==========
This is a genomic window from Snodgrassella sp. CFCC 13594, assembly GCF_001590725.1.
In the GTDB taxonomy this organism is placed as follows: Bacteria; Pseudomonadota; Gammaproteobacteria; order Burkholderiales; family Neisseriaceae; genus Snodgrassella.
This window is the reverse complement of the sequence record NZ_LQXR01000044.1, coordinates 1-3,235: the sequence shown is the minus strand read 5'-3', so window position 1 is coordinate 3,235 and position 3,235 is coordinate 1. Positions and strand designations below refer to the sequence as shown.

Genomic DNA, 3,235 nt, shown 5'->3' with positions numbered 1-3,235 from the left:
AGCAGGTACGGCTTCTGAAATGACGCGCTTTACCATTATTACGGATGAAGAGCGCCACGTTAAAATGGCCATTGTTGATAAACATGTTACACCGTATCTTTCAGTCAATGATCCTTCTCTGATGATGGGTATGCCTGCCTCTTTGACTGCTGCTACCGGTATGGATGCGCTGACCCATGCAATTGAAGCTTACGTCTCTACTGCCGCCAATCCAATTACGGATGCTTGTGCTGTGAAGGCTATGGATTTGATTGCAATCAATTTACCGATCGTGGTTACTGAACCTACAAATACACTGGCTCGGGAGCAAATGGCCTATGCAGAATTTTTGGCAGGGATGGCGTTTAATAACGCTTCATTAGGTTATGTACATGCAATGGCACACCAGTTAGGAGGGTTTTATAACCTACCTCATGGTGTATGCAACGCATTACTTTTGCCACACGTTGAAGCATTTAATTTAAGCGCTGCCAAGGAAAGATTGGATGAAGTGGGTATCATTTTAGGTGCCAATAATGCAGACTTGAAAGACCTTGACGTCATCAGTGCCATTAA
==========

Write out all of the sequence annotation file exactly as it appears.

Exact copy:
This is a genomic window from Snodgrassella sp. CFCC 13594, assembly GCF_001590725.1.
In the GTDB taxonomy this organism is placed as follows: Bacteria; Pseudomonadota; Gammaproteobacteria; order Burkholderiales; family Neisseriaceae; genus Snodgrassella.
This window is the reverse complement of the sequence record NZ_LQXR01000044.1, coordinates 1-3,235: the sequence shown is the minus strand read 5'-3', so window position 1 is coordinate 3,235 and position 3,235 is coordinate 1. Positions and strand designations below refer to the sequence as shown.

Genomic DNA, 3,235 nt, shown 5'->3' with positions numbered 1-3,235 from the left:
AGCAGGTACGGCTTCTGAAATGACGCGCTTTACCATTATTACGGATGAAGAGCGCCACGTTAAAATGGCCATTGTTGATAAACATGTTACACCGTATCTTTCAGTCAATGATCCTTCTCTGATGATGGGTATGCCTGCCTCTTTGACTGCTGCTACCGGTATGGATGCGCTGACCCATGCAATTGAAGCTTACGTCTCTACTGCCGCCAATCCAATTACGGATGCTTGTGCTGTGAAGGCTATGGATTTGATTGCAATCAATTTACCGATCGTGGTTACTGAACCTACAAATACACTGGCTCGGGAGCAAATGGCCTATGCAGAATTTTTGGCAGGGATGGCGTTTAATAACGCTTCATTAGGTTATGTACATGCAATGGCACACCAGTTAGGAGGGTTTTATAACCTACCTCATGGTGTATGCAACGCATTACTTTTGCCACACGTTGAAGCATTTAATTTAAGCGCTGCCAAGGAAAGATTGGATGAAGTGGGTATCATTTTAGGTGCCAATAATGCAGACTTGAAAGACCTTGACGTCATCAGTGCCATTAA